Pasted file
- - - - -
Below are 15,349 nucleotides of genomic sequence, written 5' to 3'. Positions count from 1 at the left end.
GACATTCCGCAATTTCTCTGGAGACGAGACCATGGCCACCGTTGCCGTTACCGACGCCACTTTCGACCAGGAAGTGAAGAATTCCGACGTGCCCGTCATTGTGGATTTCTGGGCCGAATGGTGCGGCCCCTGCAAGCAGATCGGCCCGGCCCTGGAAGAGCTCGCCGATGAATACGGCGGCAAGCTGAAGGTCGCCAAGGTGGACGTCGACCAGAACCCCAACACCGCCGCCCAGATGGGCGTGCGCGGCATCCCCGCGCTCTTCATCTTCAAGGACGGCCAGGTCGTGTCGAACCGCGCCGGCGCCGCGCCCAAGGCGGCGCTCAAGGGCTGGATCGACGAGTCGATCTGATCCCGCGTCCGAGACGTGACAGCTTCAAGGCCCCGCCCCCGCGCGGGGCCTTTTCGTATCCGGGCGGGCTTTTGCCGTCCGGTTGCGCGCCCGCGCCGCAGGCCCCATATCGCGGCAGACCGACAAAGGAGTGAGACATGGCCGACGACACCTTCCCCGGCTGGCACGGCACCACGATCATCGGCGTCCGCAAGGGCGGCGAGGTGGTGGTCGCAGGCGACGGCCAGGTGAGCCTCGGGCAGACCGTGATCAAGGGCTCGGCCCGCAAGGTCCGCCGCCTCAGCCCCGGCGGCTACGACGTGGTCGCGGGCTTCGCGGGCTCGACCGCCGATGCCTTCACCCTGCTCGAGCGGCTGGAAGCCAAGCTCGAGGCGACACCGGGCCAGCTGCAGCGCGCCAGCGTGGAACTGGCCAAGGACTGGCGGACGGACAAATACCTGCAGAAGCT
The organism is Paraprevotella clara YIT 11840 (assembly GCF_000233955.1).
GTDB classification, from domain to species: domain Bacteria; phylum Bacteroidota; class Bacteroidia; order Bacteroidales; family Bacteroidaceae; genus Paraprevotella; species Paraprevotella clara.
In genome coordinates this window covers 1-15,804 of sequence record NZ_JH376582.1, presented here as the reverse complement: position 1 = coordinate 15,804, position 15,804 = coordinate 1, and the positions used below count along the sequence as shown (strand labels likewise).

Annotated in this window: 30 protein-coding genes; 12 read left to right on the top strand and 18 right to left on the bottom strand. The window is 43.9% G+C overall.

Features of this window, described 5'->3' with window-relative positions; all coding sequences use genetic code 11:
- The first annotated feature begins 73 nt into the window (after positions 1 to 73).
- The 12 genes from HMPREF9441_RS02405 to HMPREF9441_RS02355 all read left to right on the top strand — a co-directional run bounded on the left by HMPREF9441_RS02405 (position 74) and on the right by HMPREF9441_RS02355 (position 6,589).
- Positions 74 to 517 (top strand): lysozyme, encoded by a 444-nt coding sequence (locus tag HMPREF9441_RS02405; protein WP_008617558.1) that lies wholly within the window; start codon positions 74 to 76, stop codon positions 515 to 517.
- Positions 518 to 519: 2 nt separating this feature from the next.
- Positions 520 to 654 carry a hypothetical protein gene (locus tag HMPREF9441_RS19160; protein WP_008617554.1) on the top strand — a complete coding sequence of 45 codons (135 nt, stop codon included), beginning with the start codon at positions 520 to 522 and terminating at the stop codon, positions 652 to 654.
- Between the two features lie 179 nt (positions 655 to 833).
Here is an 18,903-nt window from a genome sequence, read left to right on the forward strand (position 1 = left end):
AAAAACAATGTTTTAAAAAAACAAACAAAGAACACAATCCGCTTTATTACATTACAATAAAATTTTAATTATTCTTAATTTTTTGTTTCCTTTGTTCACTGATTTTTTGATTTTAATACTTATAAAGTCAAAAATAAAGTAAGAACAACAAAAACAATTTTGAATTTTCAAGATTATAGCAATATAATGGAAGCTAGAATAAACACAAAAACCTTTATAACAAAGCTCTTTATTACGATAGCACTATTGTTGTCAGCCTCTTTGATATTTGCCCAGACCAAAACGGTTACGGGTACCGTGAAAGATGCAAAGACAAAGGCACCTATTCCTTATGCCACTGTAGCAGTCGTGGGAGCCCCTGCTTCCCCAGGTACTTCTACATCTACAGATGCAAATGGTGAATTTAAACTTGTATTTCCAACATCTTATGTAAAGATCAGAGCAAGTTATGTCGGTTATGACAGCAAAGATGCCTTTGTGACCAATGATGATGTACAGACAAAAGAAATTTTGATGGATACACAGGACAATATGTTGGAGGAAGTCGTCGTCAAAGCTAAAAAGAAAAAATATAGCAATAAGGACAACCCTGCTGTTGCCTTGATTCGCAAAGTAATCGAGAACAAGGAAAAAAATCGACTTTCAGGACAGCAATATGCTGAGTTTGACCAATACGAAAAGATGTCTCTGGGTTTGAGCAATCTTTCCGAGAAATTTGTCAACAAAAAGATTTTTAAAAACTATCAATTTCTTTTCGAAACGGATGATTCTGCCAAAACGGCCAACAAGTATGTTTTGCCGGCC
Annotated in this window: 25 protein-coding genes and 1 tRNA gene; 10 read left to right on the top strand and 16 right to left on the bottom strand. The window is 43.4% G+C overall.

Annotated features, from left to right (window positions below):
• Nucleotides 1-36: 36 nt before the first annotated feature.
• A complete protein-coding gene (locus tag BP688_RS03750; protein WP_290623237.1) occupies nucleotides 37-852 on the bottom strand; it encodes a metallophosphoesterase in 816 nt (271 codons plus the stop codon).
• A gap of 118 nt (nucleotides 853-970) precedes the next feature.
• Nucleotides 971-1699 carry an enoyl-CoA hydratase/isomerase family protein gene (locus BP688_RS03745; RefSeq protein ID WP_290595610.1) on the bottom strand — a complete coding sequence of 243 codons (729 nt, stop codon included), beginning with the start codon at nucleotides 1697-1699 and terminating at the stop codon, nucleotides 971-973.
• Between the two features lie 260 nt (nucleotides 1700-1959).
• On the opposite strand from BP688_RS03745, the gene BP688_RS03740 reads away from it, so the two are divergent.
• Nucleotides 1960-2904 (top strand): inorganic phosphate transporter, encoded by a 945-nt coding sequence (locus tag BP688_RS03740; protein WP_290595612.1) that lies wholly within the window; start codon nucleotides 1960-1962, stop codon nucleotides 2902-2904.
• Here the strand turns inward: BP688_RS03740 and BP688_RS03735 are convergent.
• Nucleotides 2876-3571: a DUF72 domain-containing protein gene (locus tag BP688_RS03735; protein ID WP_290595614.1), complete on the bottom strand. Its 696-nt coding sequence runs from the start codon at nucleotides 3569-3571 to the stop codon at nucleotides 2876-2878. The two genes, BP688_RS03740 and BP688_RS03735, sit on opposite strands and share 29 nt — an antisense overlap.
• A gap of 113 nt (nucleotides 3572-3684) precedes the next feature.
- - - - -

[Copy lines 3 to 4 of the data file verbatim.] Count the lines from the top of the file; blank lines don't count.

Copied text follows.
The organism is Paraprevotella clara YIT 11840 (assembly GCF_000233955.1).
GTDB classification, from domain to species: domain Bacteria; phylum Bacteroidota; class Bacteroidia; order Bacteroidales; family Bacteroidaceae; genus Paraprevotella; species Paraprevotella clara.